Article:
Bill headed to governor to allow year-round open enrollment

Crozier says Central Lee may have to start denying some open enrollment requests due to space, staffing

BY CHUCK VANDENBERG
PCC EDITOR

LEE COUNTY – An 11th hour passage of a bill that eliminates the annual open enrollment deadline in Iowa’s public schools drew criticism from county public school leaders Wednesday.

The final version of the bill was introduced Tuesday night in the House and the Senate to allow open enrollment transfers from one public school to any other public school at any time during the school year if there’s room available at the accepting school.

The bill still requires the signature of Gov. Kim Reynolds. Republican legislators were unable to rally enough votes to pass one of Reynolds’ top priorities which was an effort to establish scholarships using some state funds to pay for private school expenses.

State Rep. Martin Graber said the open enrollment issue kind of came out of nowhere but was spurred by a video that got around the capital building about a transgender party held in Ankeny on a Sunday on public school property.

“Some administrator somewhere authorized that and it needs to be investigated,” Graber said.

He also referenced a transgender policy in place in the Linn-Mar school district that allows a student to declare what gender they identify with as early as seventh grade and parents aren’t required to be notified.

GRABER

Graber said those types of allowances in public schools hit at the heart of the new bill in front of the governor.

“Why this makes sense to me is now you have the March 1 (deadline), and you have the Ankeny thing that just happened. I’m past March 1 so I can’t change anything. My kids are now locked into that school for another year,” he said.

But Central Lee Superintendent Dr. Andy Crozier, whose district has seen success with open enrollment, said the bill creates budgeting and planning issues for all public schools.

“We have been successful, but we have to plan carefully. The March 1 deadline has helped us recognize when we have spikes in residency and open enrollment and we have to factor those in,” Crozier said.

“It can be very challenging with Kindergarten classes where there’s not much wiggle room to accept more open enrolled students.”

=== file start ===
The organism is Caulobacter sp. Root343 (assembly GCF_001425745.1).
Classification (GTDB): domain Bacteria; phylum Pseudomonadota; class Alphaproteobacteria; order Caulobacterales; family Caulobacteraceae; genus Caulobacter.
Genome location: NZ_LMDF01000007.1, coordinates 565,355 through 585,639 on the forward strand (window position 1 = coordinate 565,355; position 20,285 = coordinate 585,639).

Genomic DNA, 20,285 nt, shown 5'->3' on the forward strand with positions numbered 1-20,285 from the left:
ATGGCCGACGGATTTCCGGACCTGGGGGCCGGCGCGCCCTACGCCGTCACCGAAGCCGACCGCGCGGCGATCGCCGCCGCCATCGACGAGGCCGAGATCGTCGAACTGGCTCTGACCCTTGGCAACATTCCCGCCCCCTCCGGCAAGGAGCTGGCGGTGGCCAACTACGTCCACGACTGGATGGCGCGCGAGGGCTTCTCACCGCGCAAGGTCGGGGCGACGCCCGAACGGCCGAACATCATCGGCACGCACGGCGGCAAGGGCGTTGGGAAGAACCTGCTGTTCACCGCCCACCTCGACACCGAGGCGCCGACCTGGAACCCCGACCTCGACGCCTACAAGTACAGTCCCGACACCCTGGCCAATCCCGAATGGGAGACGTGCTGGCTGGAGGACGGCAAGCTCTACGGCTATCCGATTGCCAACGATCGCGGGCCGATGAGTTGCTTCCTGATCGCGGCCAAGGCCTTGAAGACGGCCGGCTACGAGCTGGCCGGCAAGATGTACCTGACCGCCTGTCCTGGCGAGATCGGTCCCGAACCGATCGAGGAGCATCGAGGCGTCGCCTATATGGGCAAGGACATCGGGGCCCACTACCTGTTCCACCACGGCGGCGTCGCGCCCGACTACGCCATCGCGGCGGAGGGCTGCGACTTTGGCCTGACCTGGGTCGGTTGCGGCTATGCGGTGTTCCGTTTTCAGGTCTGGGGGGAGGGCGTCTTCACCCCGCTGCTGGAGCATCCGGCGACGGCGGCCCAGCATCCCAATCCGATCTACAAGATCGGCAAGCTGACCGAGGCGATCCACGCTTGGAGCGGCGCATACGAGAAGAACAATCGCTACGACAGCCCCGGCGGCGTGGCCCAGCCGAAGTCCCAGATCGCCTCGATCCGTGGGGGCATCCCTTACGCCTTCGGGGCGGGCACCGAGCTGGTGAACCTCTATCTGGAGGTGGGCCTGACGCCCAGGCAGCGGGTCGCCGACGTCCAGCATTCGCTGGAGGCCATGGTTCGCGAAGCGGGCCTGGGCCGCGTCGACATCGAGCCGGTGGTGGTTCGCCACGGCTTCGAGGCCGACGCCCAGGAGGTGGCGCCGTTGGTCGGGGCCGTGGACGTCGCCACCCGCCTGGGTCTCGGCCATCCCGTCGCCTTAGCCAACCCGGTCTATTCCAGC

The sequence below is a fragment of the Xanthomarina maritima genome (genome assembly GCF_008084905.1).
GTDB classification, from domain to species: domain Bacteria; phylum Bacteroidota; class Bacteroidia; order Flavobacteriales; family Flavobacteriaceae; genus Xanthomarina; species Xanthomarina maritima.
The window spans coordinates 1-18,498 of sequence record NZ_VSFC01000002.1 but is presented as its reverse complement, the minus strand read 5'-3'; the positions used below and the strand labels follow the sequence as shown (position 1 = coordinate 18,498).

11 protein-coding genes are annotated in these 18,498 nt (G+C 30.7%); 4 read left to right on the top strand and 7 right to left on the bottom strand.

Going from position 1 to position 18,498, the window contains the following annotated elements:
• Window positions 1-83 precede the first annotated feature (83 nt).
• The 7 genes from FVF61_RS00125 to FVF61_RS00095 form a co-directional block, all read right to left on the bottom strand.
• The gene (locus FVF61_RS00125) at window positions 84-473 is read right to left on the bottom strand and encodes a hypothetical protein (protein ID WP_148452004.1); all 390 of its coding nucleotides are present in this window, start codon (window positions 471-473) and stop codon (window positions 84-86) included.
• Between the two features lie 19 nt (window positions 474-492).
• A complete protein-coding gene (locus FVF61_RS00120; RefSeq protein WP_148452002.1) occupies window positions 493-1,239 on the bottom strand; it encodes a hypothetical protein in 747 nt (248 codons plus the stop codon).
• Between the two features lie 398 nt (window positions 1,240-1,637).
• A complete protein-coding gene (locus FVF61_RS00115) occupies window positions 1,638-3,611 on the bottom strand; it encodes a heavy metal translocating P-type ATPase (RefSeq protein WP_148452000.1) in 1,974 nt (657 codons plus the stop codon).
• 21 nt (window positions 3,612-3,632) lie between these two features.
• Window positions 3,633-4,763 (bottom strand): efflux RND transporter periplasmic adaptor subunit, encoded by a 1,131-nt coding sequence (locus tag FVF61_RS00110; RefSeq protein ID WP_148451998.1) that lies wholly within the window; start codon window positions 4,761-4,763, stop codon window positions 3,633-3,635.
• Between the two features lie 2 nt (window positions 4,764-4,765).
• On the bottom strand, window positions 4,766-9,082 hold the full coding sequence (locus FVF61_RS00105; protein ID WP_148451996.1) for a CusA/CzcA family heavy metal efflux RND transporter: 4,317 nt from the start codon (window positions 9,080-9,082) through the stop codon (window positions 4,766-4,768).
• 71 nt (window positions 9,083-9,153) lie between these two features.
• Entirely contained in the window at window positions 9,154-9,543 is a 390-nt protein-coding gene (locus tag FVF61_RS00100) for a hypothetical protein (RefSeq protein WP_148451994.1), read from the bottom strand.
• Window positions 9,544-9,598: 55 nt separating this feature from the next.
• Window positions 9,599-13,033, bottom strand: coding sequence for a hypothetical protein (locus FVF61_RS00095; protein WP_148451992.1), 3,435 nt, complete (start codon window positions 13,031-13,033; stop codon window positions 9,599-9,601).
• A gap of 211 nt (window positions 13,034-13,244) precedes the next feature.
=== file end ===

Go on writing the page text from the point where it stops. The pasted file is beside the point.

Crozier said he could see where the Central Lee district might have to put a policy in place to limit the number of students that open enroll now, because it’s harder to see coming and more students would require additional teachers.

CROZIER

“Obviously there are challenges with the labor market in education. We can’t just go hire a teacher at any level, they just aren’t out there. And putting an aide in a classroom doesn’t help with the size issue either,” he said.

“And thirdly, physical space becomes an issue as well. It will be the wild, wild west of public education and I have some doubts we can keep up with that. We’re going to have put in a policy to control that.

“We may have to look at denying open enrollment at some point in the future.”

Crozier said it also seems a bit odd that with the legislature recessed for more than 30 days because they couldn’t come to terms on vouchers, during that time no legislator brought up the open enrollment deadline, no specifics on the bill were discussed, and no one reached out to school boards.

“To do those things in the middle of the night is not how good bills get passed.”

Fort Madison Superintendent Dr. Erin Slater said she too isn’t aware of any discussion or debate on the bill prior to its passage.

“To my knowledge, there wasn’t any public discourse and was acted upon without notice or comment to advocacy groups, school districts, or the public,” Slater said.

She said the bill doesn’t give proper consideration to districts’ budgets and how the enrollment changes can immediately impact those resources.

SLATER

“When 80-85% of a school district’s budget is spent staffing for classrooms and programming, adding a potential variable of enrollment fluctuations throughout the year is not best practice in allocating taxpayer dollars,” Slater said.

“This could potentially impact the stability of a child’s education if students are open enrolled and then un-open enrolled throughout the year.”

District 100 State Representative candidate Rebecca Bowker (D-Fort Madison), who will oppose Graber in November, called the move partisan politics.

“It does not surprise anyone that there was no inclusiveness or public debate on this topic. This is a pattern of behavior that needs to stop. It will only be rectified with votes in November,” Bowker wrote in a text to Pen City Current.

“Open enrollment deadlines are in place so schools can adequately prepare budgets and adjust staffing levels. This is another attack on schools, that will ultimately affect small school systems.”

Attempts to reach Sen. Jeff Reichman (R-Montrose), who also voted in favor of the measure, were unsuccessful as of this posting.

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